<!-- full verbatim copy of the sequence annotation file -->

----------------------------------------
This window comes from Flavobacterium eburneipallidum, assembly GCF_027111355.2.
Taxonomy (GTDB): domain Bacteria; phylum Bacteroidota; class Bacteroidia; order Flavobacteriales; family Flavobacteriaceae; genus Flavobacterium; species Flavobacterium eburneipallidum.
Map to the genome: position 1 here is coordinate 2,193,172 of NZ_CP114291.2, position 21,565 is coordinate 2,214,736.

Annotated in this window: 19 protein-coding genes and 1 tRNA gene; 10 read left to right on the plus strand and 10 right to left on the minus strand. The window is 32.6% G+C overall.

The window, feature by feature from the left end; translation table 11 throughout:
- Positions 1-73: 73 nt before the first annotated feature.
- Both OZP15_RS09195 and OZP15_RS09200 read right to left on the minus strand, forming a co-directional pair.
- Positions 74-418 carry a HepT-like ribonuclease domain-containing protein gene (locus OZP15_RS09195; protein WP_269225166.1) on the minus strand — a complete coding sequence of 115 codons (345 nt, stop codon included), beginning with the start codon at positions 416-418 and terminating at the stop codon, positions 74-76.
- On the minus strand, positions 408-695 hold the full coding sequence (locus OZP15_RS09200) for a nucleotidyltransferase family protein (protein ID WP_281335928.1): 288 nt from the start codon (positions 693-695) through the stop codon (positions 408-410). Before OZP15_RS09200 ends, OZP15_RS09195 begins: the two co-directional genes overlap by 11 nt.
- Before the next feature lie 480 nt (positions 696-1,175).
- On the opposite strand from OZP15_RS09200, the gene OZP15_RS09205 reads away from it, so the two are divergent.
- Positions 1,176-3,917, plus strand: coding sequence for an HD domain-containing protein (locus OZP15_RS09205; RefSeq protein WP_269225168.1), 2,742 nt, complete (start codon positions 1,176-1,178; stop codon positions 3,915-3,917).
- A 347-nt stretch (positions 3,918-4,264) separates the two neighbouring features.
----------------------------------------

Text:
This window comes from Flavobacterium eburneipallidum, assembly GCF_027111355.2.
Taxonomy (GTDB): domain Bacteria; phylum Bacteroidota; class Bacteroidia; order Flavobacteriales; family Flavobacteriaceae; genus Flavobacterium; species Flavobacterium eburneipallidum.
Map to the genome: position 1 here is coordinate 2,193,172 of NZ_CP114291.2, position 21,565 is coordinate 2,214,736.

Annotated in this window: 19 protein-coding genes and 1 tRNA gene; 10 read left to right on the plus strand and 10 right to left on the minus strand. The window is 32.6% G+C overall.

The window, feature by feature from the left end; translation table 11 throughout:
- Positions 1-73: 73 nt before the first annotated feature.
- Both OZP15_RS09195 and OZP15_RS09200 read right to left on the minus strand, forming a co-directional pair.
- Positions 74-418 carry a HepT-like ribonuclease domain-containing protein gene (locus OZP15_RS09195; protein WP_269225166.1) on the minus strand — a complete coding sequence of 115 codons (345 nt, stop codon included), beginning with the start codon at positions 416-418 and terminating at the stop codon, positions 74-76.
- On the minus strand, positions 408-695 hold the full coding sequence (locus OZP15_RS09200) for a nucleotidyltransferase family protein (protein ID WP_281335928.1): 288 nt from the start codon (positions 693-695) through the stop codon (positions 408-410). Before OZP15_RS09200 ends, OZP15_RS09195 begins: the two co-directional genes overlap by 11 nt.
- Before the next feature lie 480 nt (positions 696-1,175).
- On the opposite strand from OZP15_RS09200, the gene OZP15_RS09205 reads away from it, so the two are divergent.
- Positions 1,176-3,917, plus strand: coding sequence for an HD domain-containing protein (locus OZP15_RS09205; RefSeq protein WP_269225168.1), 2,742 nt, complete (start codon positions 1,176-1,178; stop codon positions 3,915-3,917).
- A 347-nt stretch (positions 3,918-4,264) separates the two neighbouring features.